Wondering when you should follow up after you’ve submitted an application for employment? In today’s job market you don’t always know who will be getting your resume and cover letter; in fact, in very rare circumstances you’ll have the HR manager’s e-mail address or contact information. If this is the case, should you follow up—and if so, when?
I will forewarn you of two things. First, I’m writing this based on ten years of experience as a recruiter and HR manager—the person on the other side of the desk. And second, you’re probably not going to like my advice.
SHOULD I FOLLOW UP?
Don’t waste your time …
What’s that, you say?! Don’t follow up after submitting an application?! If you’re one of those job seekers who calls people incessantly, hounding them about the “status of your application”, you’re annoying the hiring manager and wasting his or her time. What you are NOT doing is positioning yourself as a top candidate for the opening.
Let me be very clear here: A hiring manager will likely receive hundreds of applications for each opening. If each one of those people called, e-mailed, or otherwise contacted that hiring manager, the person in charge of hiring would have no time left to actually FIND the qualified candidate. In fact, she’d spend all her time fielding calls and answering e-mails from interested applicants. I’m sure you can imagine how much time it would require to follow up with every single applicant. The hiring manager’s role is to fill the vacancy with the most qualified person for the position. If your resume demonstrates that you are qualified, you won’t have to follow up with the employer; they will contact you.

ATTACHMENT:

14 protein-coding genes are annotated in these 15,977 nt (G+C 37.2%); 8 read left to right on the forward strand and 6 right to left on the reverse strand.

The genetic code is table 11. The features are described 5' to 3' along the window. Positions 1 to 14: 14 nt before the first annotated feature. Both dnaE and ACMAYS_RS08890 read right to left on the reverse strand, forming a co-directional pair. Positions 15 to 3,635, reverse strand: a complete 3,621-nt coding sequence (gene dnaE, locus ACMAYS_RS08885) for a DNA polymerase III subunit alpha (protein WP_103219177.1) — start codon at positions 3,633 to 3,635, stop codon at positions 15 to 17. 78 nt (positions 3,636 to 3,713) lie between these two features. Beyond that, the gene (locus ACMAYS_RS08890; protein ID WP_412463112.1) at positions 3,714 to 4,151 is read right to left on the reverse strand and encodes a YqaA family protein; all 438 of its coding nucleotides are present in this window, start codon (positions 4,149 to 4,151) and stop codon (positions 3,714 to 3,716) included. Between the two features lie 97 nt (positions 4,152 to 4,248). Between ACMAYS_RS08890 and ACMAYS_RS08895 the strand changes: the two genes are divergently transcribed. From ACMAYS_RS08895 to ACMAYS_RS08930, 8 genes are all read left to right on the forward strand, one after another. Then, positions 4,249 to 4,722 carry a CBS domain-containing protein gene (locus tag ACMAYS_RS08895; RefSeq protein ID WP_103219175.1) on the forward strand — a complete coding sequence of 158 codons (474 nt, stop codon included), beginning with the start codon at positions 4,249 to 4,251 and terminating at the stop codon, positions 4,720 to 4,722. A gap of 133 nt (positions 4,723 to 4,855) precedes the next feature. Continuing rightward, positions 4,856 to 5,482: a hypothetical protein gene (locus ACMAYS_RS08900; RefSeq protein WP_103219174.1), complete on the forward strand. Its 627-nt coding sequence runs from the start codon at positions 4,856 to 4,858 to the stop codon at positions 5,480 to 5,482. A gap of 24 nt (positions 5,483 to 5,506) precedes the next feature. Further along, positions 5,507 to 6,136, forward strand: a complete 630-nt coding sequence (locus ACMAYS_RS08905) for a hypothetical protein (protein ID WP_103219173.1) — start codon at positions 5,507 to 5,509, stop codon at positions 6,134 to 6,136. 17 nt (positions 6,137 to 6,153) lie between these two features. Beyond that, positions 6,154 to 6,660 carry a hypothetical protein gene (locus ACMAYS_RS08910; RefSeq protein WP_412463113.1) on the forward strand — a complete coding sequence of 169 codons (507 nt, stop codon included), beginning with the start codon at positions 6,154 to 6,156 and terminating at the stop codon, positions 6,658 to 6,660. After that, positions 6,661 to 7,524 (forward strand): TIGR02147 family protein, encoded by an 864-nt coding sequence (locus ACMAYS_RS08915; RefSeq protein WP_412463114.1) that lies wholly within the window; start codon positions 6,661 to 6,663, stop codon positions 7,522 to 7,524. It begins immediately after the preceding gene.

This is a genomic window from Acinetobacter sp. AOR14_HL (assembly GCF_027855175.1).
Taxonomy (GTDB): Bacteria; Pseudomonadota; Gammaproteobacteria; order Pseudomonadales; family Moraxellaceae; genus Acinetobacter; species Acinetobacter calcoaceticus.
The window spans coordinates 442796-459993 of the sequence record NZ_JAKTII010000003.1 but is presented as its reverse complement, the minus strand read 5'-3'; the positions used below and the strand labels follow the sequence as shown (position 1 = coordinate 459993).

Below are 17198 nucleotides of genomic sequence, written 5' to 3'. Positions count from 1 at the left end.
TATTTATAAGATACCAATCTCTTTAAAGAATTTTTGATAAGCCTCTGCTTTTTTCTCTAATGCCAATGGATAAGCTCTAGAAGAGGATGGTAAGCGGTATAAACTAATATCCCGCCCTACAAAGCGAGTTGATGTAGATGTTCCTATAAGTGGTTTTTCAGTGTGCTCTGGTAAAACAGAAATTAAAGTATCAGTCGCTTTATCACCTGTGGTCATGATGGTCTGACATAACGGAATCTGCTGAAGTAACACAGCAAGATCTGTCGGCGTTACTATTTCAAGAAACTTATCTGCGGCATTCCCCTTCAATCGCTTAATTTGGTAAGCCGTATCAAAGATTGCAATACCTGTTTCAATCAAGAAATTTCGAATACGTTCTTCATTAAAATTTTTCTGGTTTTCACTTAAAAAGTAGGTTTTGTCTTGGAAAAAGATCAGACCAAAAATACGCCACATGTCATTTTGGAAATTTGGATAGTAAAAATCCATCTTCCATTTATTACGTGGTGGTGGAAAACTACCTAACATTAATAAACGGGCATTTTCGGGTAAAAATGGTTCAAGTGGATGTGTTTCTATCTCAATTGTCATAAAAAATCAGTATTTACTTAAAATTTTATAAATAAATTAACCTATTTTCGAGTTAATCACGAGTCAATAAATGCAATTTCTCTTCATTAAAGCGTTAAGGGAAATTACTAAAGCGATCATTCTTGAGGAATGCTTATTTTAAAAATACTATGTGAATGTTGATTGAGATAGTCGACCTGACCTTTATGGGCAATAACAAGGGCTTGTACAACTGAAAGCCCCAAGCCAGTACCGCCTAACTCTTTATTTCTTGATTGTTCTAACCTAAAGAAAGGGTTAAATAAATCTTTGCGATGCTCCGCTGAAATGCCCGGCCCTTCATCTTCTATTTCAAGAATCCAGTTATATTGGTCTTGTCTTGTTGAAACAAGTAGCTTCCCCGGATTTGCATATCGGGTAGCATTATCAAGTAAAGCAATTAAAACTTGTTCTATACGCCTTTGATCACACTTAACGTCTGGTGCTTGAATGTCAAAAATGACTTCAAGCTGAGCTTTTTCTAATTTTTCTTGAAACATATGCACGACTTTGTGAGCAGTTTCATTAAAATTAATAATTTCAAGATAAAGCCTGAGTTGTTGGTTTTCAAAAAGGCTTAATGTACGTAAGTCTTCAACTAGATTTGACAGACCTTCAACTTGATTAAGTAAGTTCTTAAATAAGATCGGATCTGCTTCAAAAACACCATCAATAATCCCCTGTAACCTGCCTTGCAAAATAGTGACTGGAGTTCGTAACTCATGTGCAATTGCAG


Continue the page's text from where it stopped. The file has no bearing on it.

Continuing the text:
WHAT TO DO INSTEAD?
Use your job search time in more meaningful and effective ways. Instead of following up on every application, use your time to track your job search applications versus your resume response rate. Tracking these statistics will give you an overall picture of how many applications you’re submitting versus how many call-backs you are receiving. And this information is priceless. It can tell you two things: first, it will tell you if your resume is effective in securing call-backs; and second, whether you are applying for the right types of positions with your resume.
One last tip: only invest your time in following up after an actual interview.
Jessica Holbrook Hernandez is an expert resume writer, career and personal branding strategist, author, speaker and President/CEO of Great Resumes Fast. She creates high-impact, best-in-class resumes and cover letters that transform job searches into interviews and ultimately job offers. For more information about professional resume writing or to read more career and job search related articles visit http://www.greatresumesfast.com or call 1.800.991.5187.
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